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That is no country March 15, 2009

Posted by The Typist in 504, cryptical envelopment, Dancing Bear, New Orleans, NOLA, Poetry, Toulouse Street.
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You need one more drop of poison and you’ll dream of foreign lands
— Shane MacGowan’s Sick Bed of Cuchulainn

Somehow sitting on the porch drinking after the St. Patrick’s parade ends up with the Pogues on the stereo, and the song Lorca’s Novena comes up and I find myself dreaming of the intersection of Eire and Andalusia, of politics and poetry, of blood and beauty. I am but 1/16 Irish with not a drop of Spanish blood but this creole mongrel holds no allegiance to any country which does not place its poets above all else.

The Gypsy and the Wind
By Federico García Lorca

Playing her parchment moon
Precosia comes
along a watery path of laurels and crystal lights.
The starless silence, fleeing
from her rhythmic tambourine,
falls where the sea whips and sings,
his night filled with silvery swarms.
High atop the mountain peaks
the sentinels are weeping;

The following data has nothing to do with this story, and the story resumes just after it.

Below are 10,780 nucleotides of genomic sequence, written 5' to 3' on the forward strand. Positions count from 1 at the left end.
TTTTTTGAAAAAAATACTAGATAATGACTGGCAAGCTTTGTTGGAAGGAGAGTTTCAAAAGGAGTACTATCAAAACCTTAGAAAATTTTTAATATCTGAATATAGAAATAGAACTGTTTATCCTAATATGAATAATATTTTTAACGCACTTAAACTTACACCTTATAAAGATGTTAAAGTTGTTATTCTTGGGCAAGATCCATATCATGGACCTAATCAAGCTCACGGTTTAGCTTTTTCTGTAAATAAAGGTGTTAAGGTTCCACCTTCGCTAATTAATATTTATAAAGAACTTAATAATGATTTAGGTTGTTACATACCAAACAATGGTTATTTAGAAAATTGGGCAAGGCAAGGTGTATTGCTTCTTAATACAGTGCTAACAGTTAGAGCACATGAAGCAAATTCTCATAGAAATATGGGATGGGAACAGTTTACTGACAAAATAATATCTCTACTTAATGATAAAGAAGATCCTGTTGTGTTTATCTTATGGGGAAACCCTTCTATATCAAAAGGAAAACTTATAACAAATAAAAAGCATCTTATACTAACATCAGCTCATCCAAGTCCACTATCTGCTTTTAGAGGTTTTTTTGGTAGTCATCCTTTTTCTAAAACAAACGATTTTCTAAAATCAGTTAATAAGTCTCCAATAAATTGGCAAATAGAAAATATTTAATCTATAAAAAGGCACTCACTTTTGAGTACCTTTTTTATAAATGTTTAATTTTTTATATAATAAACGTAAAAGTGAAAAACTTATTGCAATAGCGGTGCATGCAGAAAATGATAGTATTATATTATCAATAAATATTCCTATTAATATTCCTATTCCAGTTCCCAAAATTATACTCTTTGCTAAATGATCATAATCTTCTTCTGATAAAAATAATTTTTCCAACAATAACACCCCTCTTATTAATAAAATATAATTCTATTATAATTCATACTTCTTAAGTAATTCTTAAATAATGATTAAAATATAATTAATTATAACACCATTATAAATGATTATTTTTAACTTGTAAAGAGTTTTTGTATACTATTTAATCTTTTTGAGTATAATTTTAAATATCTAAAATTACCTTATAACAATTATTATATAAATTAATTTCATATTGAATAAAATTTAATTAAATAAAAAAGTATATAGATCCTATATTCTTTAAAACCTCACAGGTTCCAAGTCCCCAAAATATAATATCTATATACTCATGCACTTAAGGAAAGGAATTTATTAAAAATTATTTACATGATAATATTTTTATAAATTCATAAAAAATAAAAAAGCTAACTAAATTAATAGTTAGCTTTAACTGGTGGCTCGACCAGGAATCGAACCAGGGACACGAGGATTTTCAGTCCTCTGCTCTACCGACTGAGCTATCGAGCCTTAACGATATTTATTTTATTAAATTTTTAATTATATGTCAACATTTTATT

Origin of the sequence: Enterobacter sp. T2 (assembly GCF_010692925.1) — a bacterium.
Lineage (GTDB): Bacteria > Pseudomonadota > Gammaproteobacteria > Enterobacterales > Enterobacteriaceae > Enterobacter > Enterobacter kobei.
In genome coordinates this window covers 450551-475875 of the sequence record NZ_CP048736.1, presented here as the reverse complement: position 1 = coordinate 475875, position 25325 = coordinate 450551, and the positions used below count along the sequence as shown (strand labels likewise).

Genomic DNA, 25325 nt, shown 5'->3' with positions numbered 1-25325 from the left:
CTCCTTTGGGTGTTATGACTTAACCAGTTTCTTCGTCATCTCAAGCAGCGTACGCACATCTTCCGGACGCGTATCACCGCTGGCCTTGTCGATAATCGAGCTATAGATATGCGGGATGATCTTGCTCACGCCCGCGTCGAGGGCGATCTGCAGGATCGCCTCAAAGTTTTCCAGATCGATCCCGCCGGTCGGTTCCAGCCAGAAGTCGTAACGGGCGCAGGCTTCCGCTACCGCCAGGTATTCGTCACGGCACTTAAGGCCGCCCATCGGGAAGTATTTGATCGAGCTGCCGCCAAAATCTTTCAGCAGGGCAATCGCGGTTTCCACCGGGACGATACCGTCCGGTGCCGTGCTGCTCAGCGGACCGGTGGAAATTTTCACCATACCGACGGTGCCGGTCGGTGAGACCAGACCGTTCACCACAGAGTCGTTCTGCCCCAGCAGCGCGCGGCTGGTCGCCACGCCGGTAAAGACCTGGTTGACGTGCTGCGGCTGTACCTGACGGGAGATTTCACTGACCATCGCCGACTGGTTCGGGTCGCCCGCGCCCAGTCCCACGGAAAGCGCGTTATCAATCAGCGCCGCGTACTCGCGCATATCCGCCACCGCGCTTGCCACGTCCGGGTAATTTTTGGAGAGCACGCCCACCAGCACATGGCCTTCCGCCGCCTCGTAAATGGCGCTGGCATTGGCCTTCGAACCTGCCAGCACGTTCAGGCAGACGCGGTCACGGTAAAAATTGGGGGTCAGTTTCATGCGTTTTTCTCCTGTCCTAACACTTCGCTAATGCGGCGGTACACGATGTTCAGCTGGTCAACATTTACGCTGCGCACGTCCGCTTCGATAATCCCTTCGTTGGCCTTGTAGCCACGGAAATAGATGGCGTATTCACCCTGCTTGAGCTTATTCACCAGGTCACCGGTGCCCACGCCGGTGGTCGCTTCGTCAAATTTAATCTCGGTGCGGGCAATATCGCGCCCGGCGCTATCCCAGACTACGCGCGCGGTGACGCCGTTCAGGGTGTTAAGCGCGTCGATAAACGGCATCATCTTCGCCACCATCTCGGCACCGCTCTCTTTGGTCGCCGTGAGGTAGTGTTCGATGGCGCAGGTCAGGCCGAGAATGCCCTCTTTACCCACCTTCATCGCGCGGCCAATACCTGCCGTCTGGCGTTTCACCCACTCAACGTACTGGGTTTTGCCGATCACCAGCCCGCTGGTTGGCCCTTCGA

they guard the tall white towers
of the English consulate.
And gypsies of the water
for their pleasure erect
little castles of conch shells
and arbors of greening pine.

Playing her parchment moon
Precosia comes.
The wind sees her and rises,
the wind that never slumbers.
Naked Saint Christopher swells,
watching the girl as he plays
with tongues of celestial bells
on an invisible bagpipe.

Gypsy, let me lift your skirt
and have a look at you.
Open in my ancient fingers
the blue rose of your womb.

Precosia throws the tambourine
and runs away in terror.
But the virile wind pursues her
with his breathing and burning sword.

The sea darkens and roars,
while the olive trees turn pale.
The flutes of darkness sound,
and a muted gong of the snow.

Precosia, run, Precosia!
Or the green wind will catch you!
Precosia, run, Precosia!
And look how fast he comes!
A satyr of low-born stars
with their long and glistening tongues.

Precosia, filled with fear,
now makes her way to that house
beyond the tall green pines
where the English consul lives.

Alarmed by the anguished cries,
three riflemen come running,
their black capes tightly drawn,
and berets down over their brow.

The Englishman gives the gypsy
a glass of tepid milk
and a shot of Holland gin
which Precosia does not drink.

And while she tells them, weeping,
of her strange adventure,
the wind furiously gnashes
against the slate roof tiles.

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An Odd Fellow’s Memorial Day May 25, 2008

Posted by The Typist in Toulouse Street.
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“Now, I have come again
to the land of the fair, and the strong, and the wise.
Brothers and sisters of the pale forest,
children of night,
who among you will run with the hunt?
Now night arrives with her purple legion.
Retire now to your tents and to your dreams
Tomorrow we enter the town of my birth.
I want to be ready.”
— Jim Morrison